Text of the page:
2017 has marked a turning point in banking regulation. Basel 4, the informal name of the post Basel 3 regulatory framework has been agreed and will be implemented in the next few years. In the US, a new Fed Chair and a business friendly government will begin to soften banking regulation. The banks which in 2008 were found to be fragile have been repaired and returned to regular duty. European banks, roughly 2 years behind the US in terms of cleaning up balance sheets are now adequately capitalized. Basel 4 will require all banks to further strengthen balance sheets, but not by much more. Bank CEOs will now focus on return on capital, not the raising of it. In China, regulators are perhaps half a cycle behind but are reining in reckless credit practices and stabilizing the banking and shadow banking system. In India, a newly inked (2016) insolvency law is being enthusiastic applied with some encouragement from the RBI. A decade of bank underperformance from QE and increased regulation will soon be behind us. Time to buy some banks.
This week, we have a number of monetary policy meetings to look forward to at the Fed, the ECB, the BoE and the Swiss National Bank. The Fed’s long telegraphed rate hike will come as no surprise. The ECB has already made its move on QE and is unlikely to say anything controversial this close to the holidays. Ditto the BoE, PM May has made some political progress and the BoE will want to let the momentum ride. The Fed, having not made any radical or significant moves could surprise in its statements and indeed being the only major central bank to have turned the corner on QE and rates, will be closely watched.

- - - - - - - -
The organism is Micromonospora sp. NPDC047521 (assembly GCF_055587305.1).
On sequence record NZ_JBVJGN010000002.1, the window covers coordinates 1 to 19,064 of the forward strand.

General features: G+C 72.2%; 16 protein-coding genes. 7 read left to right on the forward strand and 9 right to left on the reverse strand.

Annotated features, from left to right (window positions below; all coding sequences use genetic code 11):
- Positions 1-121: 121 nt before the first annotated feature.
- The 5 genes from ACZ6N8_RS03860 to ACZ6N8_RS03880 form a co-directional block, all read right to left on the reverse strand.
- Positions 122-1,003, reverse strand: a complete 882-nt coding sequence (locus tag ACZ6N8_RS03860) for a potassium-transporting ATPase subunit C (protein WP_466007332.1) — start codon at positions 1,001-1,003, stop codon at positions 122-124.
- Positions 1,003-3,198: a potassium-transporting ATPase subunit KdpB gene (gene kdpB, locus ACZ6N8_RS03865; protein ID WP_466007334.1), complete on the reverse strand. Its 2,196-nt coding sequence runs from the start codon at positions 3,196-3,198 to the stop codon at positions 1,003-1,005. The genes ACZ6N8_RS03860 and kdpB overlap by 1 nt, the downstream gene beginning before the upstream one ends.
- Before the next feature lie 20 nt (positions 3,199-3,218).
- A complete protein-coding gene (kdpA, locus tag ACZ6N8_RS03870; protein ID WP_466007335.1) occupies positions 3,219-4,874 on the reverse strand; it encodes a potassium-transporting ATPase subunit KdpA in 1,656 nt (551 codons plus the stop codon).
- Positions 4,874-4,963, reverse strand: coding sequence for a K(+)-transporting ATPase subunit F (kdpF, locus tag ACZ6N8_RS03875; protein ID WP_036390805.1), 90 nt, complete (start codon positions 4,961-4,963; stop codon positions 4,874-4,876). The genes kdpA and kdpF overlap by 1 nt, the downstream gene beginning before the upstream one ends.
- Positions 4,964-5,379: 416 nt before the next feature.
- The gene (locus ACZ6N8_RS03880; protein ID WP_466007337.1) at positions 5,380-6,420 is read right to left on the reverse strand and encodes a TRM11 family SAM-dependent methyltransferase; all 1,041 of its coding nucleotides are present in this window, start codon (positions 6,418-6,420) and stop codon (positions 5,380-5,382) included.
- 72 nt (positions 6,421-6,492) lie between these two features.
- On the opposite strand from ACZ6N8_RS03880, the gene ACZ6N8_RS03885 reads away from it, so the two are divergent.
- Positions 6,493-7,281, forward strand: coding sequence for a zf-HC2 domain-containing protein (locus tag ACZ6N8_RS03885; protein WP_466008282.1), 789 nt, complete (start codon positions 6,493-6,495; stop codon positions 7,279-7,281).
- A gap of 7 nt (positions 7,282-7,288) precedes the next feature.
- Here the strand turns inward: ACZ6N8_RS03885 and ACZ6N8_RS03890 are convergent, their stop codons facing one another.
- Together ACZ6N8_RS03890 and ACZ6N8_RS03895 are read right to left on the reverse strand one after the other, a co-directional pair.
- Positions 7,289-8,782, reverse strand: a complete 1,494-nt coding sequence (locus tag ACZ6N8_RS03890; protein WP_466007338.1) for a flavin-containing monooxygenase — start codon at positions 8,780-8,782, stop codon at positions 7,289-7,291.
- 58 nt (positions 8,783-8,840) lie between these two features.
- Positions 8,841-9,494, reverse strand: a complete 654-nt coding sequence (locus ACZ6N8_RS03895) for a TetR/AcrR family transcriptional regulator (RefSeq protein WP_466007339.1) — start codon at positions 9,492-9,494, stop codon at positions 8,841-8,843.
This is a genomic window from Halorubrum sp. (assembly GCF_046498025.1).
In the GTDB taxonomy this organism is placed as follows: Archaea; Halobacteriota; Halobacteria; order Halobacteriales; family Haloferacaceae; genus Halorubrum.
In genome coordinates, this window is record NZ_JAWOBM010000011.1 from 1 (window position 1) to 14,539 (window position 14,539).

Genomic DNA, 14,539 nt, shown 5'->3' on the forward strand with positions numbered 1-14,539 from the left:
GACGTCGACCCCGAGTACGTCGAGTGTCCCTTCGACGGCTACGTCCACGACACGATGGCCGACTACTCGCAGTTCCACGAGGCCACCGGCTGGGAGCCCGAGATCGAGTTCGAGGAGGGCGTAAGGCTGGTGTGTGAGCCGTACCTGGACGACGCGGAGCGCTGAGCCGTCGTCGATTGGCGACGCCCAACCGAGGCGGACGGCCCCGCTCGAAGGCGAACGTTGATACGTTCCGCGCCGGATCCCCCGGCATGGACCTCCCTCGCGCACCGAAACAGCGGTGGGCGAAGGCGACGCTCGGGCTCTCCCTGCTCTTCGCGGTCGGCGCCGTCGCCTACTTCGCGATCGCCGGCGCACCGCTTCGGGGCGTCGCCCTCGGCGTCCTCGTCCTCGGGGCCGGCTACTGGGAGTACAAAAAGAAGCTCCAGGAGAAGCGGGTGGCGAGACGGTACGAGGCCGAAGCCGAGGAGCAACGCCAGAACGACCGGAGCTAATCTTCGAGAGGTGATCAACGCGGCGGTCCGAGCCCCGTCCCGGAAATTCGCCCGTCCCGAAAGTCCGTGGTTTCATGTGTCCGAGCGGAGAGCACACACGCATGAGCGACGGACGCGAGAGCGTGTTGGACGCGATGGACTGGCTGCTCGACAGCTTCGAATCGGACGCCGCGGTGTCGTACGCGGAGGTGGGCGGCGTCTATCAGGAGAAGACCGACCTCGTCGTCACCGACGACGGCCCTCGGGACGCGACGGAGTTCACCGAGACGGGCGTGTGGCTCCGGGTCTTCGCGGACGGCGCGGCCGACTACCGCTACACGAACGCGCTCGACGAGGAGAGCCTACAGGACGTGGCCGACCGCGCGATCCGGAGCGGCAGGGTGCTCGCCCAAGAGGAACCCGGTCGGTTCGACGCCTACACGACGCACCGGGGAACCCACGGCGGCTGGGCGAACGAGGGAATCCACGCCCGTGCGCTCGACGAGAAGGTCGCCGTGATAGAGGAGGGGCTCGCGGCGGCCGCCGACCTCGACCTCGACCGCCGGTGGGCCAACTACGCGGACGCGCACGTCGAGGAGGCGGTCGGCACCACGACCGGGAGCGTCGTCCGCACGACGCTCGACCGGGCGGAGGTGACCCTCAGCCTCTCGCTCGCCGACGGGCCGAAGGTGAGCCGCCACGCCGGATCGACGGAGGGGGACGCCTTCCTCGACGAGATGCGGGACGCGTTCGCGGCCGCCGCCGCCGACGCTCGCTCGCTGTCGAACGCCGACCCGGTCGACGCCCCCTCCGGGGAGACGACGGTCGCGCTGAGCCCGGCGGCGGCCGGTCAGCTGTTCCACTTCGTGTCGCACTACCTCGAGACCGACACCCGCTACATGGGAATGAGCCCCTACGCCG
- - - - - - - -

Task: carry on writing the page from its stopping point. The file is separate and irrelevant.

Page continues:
From a higher perch, central bank policy becomes slightly clearer. The crisis is now almost 10 years behind us and the case for continued use of analgesics is becoming more difficult to justify. Antibiotic resistance may be developing and the central banks will need to prepare for the next crisis. This means normalizing balance sheets and raising rates, if not for the strength of the economy, which has suddenly seemed more hale and hearty, then just to pack the parachute back in the bag. Rates are going higher. The long end of yield curves is another matter for inflation has been stubbornly low. Yet one suspects that the yield curves have overshot even the meekest of inflation expectations. Energy prices certainly are a risk.